FacebookTwitterGoogle+RedditEmail

What is Meant by “Single-Payer” in the Current Discussion of Health Care Reforms During the Primaries?

by

Professor Navarro has taught at the Johns Hopkins University for many years. He is the Director of the JHU-UPF Public Policy Center and has been advisor to many national organizations and international organizations, including the WHO and the UN. He was a member of the White House Health Care Task Force in 1993 and Senior Advisor to Jesse Jackson’s Campaign in the Democratic Primaries in 1984 and 1985.  

Single-payer means that most of the funds used to pay for medical care are public, that is, they are paid with taxes. The government, through a public authority, is the most important payer for medical care services and uses this power to influence the organization of health care. The overwhelming majority of developed countries have one form or another of a single-payer system. The US is the only country that does not have a single-payer system. This is one reason why medical care is so expensive (the US spends $9,698 per capita in medical care, much more than any other country; Sweden spends $5,000, Germany $4,720, Canada $4,430, France $4,120, the UK $3,240, and Japan $3,240); inefficient (by far, the US has the highest percentage of unnecessary medical procedures, including surgery, in the developed world); and extremely unpopular (nearly 40% of the US population believes the country’s medical care should be reformed completely, vs. only 12% of Canadians and British). US medical care is also extremely cruel and insensitive. Almost 40% of people with terminal conditions, which means they are dying, worry about how they or their families are going to pay for their care.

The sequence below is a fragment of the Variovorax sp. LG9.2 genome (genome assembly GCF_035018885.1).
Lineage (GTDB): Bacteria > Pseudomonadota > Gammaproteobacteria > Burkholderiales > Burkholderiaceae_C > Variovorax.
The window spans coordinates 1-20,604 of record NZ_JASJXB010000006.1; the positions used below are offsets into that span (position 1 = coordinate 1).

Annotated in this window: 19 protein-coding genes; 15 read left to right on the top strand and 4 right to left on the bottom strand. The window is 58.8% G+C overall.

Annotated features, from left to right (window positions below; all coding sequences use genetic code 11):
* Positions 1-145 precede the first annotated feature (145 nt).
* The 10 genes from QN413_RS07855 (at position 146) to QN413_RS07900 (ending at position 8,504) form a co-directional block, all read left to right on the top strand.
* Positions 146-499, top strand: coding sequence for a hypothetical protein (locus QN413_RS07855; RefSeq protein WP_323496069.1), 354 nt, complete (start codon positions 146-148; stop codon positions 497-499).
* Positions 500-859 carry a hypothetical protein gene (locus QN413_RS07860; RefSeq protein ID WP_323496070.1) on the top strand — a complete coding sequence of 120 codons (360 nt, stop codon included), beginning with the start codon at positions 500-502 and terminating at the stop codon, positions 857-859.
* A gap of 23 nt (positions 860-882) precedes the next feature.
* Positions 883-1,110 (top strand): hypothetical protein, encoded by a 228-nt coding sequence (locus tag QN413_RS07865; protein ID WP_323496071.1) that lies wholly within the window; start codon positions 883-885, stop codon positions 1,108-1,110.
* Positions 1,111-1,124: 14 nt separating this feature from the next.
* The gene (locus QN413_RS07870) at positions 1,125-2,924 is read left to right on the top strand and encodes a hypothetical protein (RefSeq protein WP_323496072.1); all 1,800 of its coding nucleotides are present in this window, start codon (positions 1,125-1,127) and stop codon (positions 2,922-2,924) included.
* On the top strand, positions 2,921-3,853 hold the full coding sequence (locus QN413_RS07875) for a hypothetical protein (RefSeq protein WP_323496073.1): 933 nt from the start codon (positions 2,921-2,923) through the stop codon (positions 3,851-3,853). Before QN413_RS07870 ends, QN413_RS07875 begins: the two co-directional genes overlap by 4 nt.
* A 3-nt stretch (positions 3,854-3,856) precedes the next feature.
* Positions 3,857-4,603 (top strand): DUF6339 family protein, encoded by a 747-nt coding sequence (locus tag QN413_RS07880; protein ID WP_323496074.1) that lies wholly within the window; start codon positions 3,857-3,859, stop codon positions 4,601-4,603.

Why is the US in this situation?

The usual answer is that the majority of funding is private: 48% of funding is public and the majority, or 52%, is private. These percentages, however, are misleading. David Himmelstein and Steffie Woolhandler, founders of Physicians for a National Health Program, have shown that taking into account the subsidies the government pays to health insurance companies through tax exemptions for their premiums, the overwhelming funding of health services is public.

Why, if health funding is public, do we still have the situation I described?

This situation exists because the majority of medical care is managed by insurance companies whose primary objective is to make money for their managers and stockholders. The health insurance industry makes huge amounts of money, and health insurance company CEOS are among the best paid individuals in this country. Steve Hemsley, CEO of United, makes an annual compensation of $66 million, or $254,328 a day. And he is no exception. There is an enormous amount of administration costs to cover the expenses of administrators. Since 1990, the number of administrators (i.e., those involved in paper shuffling) has increased almost 60 times faster than the number of medical professionals.